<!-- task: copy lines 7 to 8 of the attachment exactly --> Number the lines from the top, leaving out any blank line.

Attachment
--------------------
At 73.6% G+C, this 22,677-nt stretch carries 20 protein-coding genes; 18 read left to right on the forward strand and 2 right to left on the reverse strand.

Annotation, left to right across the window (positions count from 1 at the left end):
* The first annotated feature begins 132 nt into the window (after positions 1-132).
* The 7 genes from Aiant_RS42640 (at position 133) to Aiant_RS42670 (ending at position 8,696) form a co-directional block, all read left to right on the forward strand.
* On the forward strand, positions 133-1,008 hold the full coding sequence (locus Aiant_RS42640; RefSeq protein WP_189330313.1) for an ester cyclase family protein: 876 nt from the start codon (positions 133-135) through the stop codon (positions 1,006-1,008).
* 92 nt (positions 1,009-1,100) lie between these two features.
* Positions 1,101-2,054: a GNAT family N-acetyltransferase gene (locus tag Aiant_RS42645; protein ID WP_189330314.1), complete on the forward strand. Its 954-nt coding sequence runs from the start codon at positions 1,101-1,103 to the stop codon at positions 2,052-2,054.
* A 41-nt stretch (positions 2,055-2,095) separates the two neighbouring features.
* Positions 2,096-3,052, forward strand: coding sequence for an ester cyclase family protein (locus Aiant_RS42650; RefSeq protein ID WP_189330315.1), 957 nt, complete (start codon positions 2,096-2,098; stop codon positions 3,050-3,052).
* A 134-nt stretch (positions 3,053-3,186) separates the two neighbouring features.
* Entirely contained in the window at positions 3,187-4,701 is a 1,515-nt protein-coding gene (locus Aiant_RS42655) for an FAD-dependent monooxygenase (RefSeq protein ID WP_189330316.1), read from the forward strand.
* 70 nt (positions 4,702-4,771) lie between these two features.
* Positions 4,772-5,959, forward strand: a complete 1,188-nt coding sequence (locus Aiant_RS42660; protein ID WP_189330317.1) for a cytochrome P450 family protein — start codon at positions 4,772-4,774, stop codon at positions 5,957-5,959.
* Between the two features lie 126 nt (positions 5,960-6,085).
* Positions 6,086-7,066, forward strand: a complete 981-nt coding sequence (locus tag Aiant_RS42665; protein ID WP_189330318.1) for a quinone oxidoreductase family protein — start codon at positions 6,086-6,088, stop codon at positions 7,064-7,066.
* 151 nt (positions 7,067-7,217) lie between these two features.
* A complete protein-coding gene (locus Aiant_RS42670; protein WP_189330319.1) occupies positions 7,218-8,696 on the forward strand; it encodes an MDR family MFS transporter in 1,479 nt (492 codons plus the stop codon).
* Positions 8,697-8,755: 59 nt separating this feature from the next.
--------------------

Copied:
* Positions 1,101-2,054: a GNAT family N-acetyltransferase gene (locus tag Aiant_RS42645; protein ID WP_189330314.1), complete on the forward strand. Its 954-nt coding sequence runs from the start codon at positions 1,101-1,103 to the stop codon at positions 2,052-2,054.
* A 41-nt stretch (positions 2,055-2,095) separates the two neighbouring features.